- Then finance minister Simon Birmingham conceded it was unusual for proposals to come from the Governor-General.
One thing left to do, how to fund it
Those pesky rules about how taxpayers’ money is spent appear to have made the direct funding of the Governor-General’s foundation through a standard grant process unacceptable. Perhaps this is why it was funded in the 2021-22 budget and again in the 2022-23 budget. The money was budgeted, but getting it out the door was a bit tricky.
Never mind though, a solution was to be found by the Morrison government in the “Delegated Legislation” provisions. By timing the submission of the “Delegated Legislation” for just before the election along with an extraordinary volume of other pieces of “Delegated Legislation” the foundation funding would get lost in the crowd. What chance is there of the committee for scrutinising “Delegated Legislation” being able to gather prior to caretaker commencing?
Shown here is both the Law “Financial Framework (Supplementary Powers) Regulations 1997” that provides for the delegated legislation to fund various government initiatives. In this case it is the innocently named “Financial Framework (Supplementary Powers) Amendment (Prime Minister and Cabinet’s Portfolio Measures No. 2) Regulations 2022 [F2022L00240]”.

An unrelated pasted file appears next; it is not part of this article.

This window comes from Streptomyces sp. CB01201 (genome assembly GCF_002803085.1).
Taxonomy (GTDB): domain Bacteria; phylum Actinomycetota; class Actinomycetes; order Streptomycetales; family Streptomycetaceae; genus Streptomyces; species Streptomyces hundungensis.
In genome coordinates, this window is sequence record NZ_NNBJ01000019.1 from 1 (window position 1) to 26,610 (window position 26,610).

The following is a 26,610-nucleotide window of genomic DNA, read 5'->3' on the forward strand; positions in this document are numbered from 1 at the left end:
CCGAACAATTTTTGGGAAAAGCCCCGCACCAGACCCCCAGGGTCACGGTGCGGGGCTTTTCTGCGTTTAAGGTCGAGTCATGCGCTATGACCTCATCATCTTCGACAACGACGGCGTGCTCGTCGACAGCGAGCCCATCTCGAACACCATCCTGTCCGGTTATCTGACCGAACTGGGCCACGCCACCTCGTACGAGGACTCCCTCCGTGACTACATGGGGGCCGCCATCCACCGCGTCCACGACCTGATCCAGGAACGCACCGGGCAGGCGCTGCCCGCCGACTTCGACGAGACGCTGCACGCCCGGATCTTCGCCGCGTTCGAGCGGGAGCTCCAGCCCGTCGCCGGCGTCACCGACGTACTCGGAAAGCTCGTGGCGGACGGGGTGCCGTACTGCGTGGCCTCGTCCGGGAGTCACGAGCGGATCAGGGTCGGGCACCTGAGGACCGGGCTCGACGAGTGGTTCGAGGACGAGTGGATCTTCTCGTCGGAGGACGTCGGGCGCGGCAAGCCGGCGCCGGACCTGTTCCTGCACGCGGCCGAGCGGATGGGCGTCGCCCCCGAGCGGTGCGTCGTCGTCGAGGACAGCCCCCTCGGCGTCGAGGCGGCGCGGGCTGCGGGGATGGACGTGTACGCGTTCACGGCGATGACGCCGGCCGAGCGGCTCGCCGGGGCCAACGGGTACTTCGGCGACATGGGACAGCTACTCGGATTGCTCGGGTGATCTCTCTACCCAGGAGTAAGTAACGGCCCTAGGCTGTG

The final clause within the Financial Framework law provides some special allowance for the Governor General to use these laws. The writer of this article is unsure whether this provides for the Governor General to administer or direct the funding in some way.
This brings us to today. From the list of 581 delegated legislation awaiting the 14 sitting days period to expire, is (highlighted) is the innocently named “Financial Framework (Supplementary Powers) Amendment (Prime Minister and Cabinet’s Portfolio Measures No. 2) Regulations 2022 [F2022L00240]”. This is the delegated legislation to make law, the granting of $18m for the “Governor-General’s Australian Future Leaders Program”.
With the extraordinary revelations of the former prime minister deceiving parliament and the whole country, there is a significant trust deficit that has enveloped the coalition, knowing this, it would surely be prudent to disallow this legislative instrument until more is known.
Breaking with tradition
More than 250 years ago, the French philosopher Baron de Montesquieu published a book “De L’Esprit des Lois” – The Spirit of the Laws, in which he asserted that liberty existed in England because of the way in which the system of government was organised under the three branches of government, often also referred to as the ‘Three Pillars’. The parliament makes law. The executive government administers and enforces the law. The judiciary adjudicates disputes about the law.
It is for these reasons the power to create ‘delegated legislation’ is so significant. By including a provision in a law allowing amendments to be made by delegation to a minister or in some cases a public servant the three-branch model is being side-stepped.
No one argues that delegated legislation should be prohibited, however the opportunity to abuse the power reinforces the need to have people who appreciate and understand the importance of not abusing the loopholes that exist in a convention-based democracy. The secret swearing into multiple ministries exemplifies this point.
Photo above:Image compilation by Dave Wray, @DaveWray16
Michael West Media